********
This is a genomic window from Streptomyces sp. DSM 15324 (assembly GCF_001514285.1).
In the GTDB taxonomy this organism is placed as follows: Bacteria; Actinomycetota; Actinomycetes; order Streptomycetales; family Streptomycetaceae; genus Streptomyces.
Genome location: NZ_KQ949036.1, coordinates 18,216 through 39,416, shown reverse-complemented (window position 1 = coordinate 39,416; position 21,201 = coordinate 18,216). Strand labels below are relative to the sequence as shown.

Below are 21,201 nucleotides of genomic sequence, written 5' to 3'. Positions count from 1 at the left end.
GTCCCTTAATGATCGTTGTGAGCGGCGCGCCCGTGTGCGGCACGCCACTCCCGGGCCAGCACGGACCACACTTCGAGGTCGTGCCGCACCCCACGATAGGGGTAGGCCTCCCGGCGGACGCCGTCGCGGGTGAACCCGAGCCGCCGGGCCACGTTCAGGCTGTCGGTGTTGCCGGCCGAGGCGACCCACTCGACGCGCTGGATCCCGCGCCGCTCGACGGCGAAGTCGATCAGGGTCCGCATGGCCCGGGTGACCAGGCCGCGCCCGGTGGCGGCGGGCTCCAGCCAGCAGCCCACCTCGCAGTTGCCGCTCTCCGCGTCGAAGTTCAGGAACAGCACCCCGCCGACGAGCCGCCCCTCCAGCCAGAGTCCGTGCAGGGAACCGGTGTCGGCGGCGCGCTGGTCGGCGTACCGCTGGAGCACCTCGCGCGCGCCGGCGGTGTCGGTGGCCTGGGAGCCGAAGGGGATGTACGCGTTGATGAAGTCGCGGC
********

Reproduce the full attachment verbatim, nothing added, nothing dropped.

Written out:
This is a genomic window from Streptomyces sp. DSM 15324 (assembly GCF_001514285.1).
In the GTDB taxonomy this organism is placed as follows: Bacteria; Actinomycetota; Actinomycetes; order Streptomycetales; family Streptomycetaceae; genus Streptomyces.
Genome location: NZ_KQ949036.1, coordinates 18,216 through 39,416, shown reverse-complemented (window position 1 = coordinate 39,416; position 21,201 = coordinate 18,216). Strand labels below are relative to the sequence as shown.

Below are 21,201 nucleotides of genomic sequence, written 5' to 3'. Positions count from 1 at the left end.
GTCCCTTAATGATCGTTGTGAGCGGCGCGCCCGTGTGCGGCACGCCACTCCCGGGCCAGCACGGACCACACTTCGAGGTCGTGCCGCACCCCACGATAGGGGTAGGCCTCCCGGCGGACGCCGTCGCGGGTGAACCCGAGCCGCCGGGCCACGTTCAGGCTGTCGGTGTTGCCGGCCGAGGCGACCCACTCGACGCGCTGGATCCCGCGCCGCTCGACGGCGAAGTCGATCAGGGTCCGCATGGCCCGGGTGACCAGGCCGCGCCCGGTGGCGGCGGGCTCCAGCCAGCAGCCCACCTCGCAGTTGCCGCTCTCCGCGTCGAAGTTCAGGAACAGCACCCCGCCGACGAGCCGCCCCTCCAGCCAGAGTCCGTGCAGGGAACCGGTGTCGGCGGCGCGCTGGTCGGCGTACCGCTGGAGCACCTCGCGCGCGCCGGCGGTGTCGGTGGCCTGGGAGCCGAAGGGGATGTACGCGTTGATGAAGTCGCGGC